Military Family Leave Expanded to Include Armed Forces, Injured Veterans
The National Defense Authorization Act of 2010 includes a provision called the Supporting Military Families Act. This law expands the recent military leave entitlements of the Family and Medical Leave Act (FMLA) to make qualifying exigency leave and military caregiver leave available in more circumstances. The law makes four key amendments to the FMLA:
- Qualifying exigency leave is now available to family members of those in the regular Armed Forces as well as those in the National Guard or Reserves. This type of leave allows family members to take some time off to handle important matters (such as setting up temporary childcare, drafting a will, or making financial arrangements) relating to a child or spouse or to a parent's impending call to active duty military service.
- Qualifying exigency leave is available to family members of all those deployed to a foreign country. This removes the former requirement that a member of the National Guard or Reserves be serving "in support of a contingency operation."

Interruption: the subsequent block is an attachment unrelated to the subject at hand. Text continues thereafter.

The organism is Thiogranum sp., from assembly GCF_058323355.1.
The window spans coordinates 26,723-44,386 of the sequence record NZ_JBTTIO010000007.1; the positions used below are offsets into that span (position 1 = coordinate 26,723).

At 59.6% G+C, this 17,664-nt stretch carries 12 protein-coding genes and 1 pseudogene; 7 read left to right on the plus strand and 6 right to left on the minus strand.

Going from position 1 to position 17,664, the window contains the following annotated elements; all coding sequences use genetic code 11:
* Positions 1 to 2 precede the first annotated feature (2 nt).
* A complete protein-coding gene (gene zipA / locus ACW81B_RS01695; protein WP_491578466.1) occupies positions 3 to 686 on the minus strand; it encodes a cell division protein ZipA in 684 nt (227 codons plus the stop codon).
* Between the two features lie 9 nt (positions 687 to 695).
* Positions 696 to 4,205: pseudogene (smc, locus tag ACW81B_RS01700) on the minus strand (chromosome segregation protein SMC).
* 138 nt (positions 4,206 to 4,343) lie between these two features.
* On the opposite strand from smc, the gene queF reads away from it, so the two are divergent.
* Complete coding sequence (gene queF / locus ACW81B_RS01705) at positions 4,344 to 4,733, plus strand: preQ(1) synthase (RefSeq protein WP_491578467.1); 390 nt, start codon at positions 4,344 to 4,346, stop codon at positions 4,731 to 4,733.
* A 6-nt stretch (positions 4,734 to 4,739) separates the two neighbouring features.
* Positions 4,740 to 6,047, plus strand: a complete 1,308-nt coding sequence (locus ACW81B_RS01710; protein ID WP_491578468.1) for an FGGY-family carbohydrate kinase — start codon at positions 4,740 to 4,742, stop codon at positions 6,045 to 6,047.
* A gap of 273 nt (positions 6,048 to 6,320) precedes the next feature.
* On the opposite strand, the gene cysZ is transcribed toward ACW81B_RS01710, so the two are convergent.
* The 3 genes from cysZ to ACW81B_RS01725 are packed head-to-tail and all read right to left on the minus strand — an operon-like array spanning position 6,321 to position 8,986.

- Family members are eligible to take caregiver leave to care for a veteran suffering a service-related serious illness or injury, as long as the veteran was a member of the Armed Forces, National Guard, or Reserves within five years of requiring care. This new provision is intended to allow leave to care for a family member with an injury that might not manifest right away, such as post-traumatic stress disorder. Previously, the FMLA allowed military caregiver leave only for current service members.
- Military caregiver leave is now available when a family member has a preexisting serious illness or injury that is aggravated by active duty in the military. The law previously allowed caregiver leave only for serious illnesses or injuries incurred while on active duty.